Clusterfackt

Mike Dwyer – Anchor Staff

Nowadays, facts come at you fast. News cycles and timelines are on overdrive. Fake news is common place. Clusterfackt is an ongoing series that asks readers to question everything. Think of it as an exercise in critical thinking. Each week readers will be given a giant clusterfackt of scientific findings meant to replicate the dizzying news loops that dominate our lives. However, there’s a catch. One statement within the clusterfackt is entirely false. Identify the falsehood and win a prize by emailing editorinchief@anchorweb.org and don’t repeat anything you read here without doing your research!

In last week’s issue we got a bit meta-factual by taking a look at the science behind fake news and conspiracism. In observance of the 2018 midterm elections Clusterfackt is going to take a break from its usual fast paced fackt-ery  and dig a little deeper into the psycho-social implications of falsehood.

Perhaps we can inoculate ourselves before we enter the voting booths next Tuesday. Perhaps readers will recognize that I have already lied- the election is this Tuesday- and will wonder if that’s this week’s falsehood. But is it a falsehood if the falsifier admits to its fabrication? One might similarly ask: does tagging news stories as “fake” reduce the effect they have on public opinion? Do unfounded facts gain a footing through authentic belief or is it just entertainment?  

Bad information plays an important role in public discourse and the ubiquity of magical thinking cuts across all demographic lines. The twisting of truth is by no means a modern phenomenon. However, the rate at which falsehood is disseminated nowadays creates a conundrum for critical thought and fact checking. When false information or half-truths are repeated online, in social media or in cable television, it has an effect on the public’s perception of reality, producing sound bites that are as comical as they are Orwellian.

Take for instance the double-think employed by Rudy Guliani when he said “the truth isn’t the truth” on Meet the Press last August. The Host Chuck Todd doubled over in amusement at what he had just heard. But does Todd deserve to be so incredulous? Is Chuck Todd immune to fake news?

Last week, as authorities were still searching for the pipe bombing suspect, Todd himself engaged in delusion, saying he “feared that this could be some Russian operation” designed to divide the public. Guest panelist John Podhoretz, when given a chance to correct Todd was instead amicably complicit, saying “it is a very strange moment and we have no idea where it comes from.”  

Podhoretz’s agreement sounds eerily similar to the deflections made by certain Republican senators when asked to refute false news claims. One of the primary features of fake news and conspiracy claims is their non-falsifiability. In a recent TEDtalk, Quassim Cassam, a Professor of Philosophy at the University of Warwick in England said that the consequence of this “implanting of doubts” in the minds of others results in a “loss of confidence” and ultimately a “loss of knowledge.”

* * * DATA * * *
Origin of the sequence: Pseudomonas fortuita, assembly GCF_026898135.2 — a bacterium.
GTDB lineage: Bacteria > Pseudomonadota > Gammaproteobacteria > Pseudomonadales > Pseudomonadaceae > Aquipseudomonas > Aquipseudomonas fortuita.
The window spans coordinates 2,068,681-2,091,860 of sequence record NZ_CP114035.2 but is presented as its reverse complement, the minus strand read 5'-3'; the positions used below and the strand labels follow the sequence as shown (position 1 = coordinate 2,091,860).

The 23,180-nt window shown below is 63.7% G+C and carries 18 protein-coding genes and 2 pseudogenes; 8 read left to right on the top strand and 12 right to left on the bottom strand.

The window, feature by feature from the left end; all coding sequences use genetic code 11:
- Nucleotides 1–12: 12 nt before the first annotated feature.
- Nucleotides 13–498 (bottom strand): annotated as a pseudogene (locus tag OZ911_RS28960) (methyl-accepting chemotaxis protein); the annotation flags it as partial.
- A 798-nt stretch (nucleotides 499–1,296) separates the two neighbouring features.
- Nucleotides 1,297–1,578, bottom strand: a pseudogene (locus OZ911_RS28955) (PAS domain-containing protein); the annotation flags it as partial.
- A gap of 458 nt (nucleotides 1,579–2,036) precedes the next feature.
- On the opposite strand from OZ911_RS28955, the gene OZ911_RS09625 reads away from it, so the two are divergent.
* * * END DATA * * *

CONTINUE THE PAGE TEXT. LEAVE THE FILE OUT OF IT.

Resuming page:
Last March, a paper published in the journal Science sought to shed some light on the nature of falsehood through psychological methodology. The study’s 16 co-authors defined fake news as “fabricated information that mimics news media content in form but not in organizational process or intent” and went on to analyze the individual, institutional and societal factors which contribute to this problem.

One of the studies co-authors, Steven Sloman, a professor of cognitive, linguistic and psychological sciences at Brown University told National Public Radio that the problem is threefold, “First, because of technology, anyone in the world can be a source of news…Second, we are inundated by information. We just don’t have time to separate the facts from the falsities…Third, the huge variety of news media in our culture means that people have the freedom to tune into news sources that tell them what they want to hear, and we all like to hear news consistent with our beliefs.”

Sloman pointed to another research paper by Gordon Pennycook and David Rand that explores this cognitive bias. Pennycook and Rand started by asking “Do we use our reasoning abilities to convince ourselves that statements that align with our ideology are true, or does reasoning allow us to effectively differentiate fake from real regardless of political ideology?” Pennycook and Rand were able to demonstrate that an ability to think analytically as measured by the Cognitive Reflection Test could predict the susceptibility of subjects to fake news. The CRT is designed to measure a person’s ability to overcome “gut” reactions and come to the correct answer.

The original test consisted of just three questions:

  1. A bat and a ball cost $1.10 in total. The bat costs $1.00 more than the ball. How much does the ball cost?
  2. If it takes 5 machines 5 minutes to make 5 widgets, how long would it take 100 machines to make 100 widgets?
  3. In a lake, there is a patch of lily pads. Every day, the patch doubles in size. If it takes 48 days for the patch to cover the entire lake, how long would it take for the patch to cover half of the lake?

Tune in next week for the answers to the CRT. In the meantime, think critically and analytically and make sure to go out and vote next Tuesday.

Mike Dwyer is a 2013 graduate of CCRI’s school of nursing and has since worked as a registered nurse in and around his hometown of Newport, Rhode Island. Writing has been a life-long passion (Re: obsession) and in 2016 Mike enrolled at RIC to pursue a BA in English literature. He is a senior planning to graduate next Spring, after which he will stay local, stay weird, and pursue a graduate degree.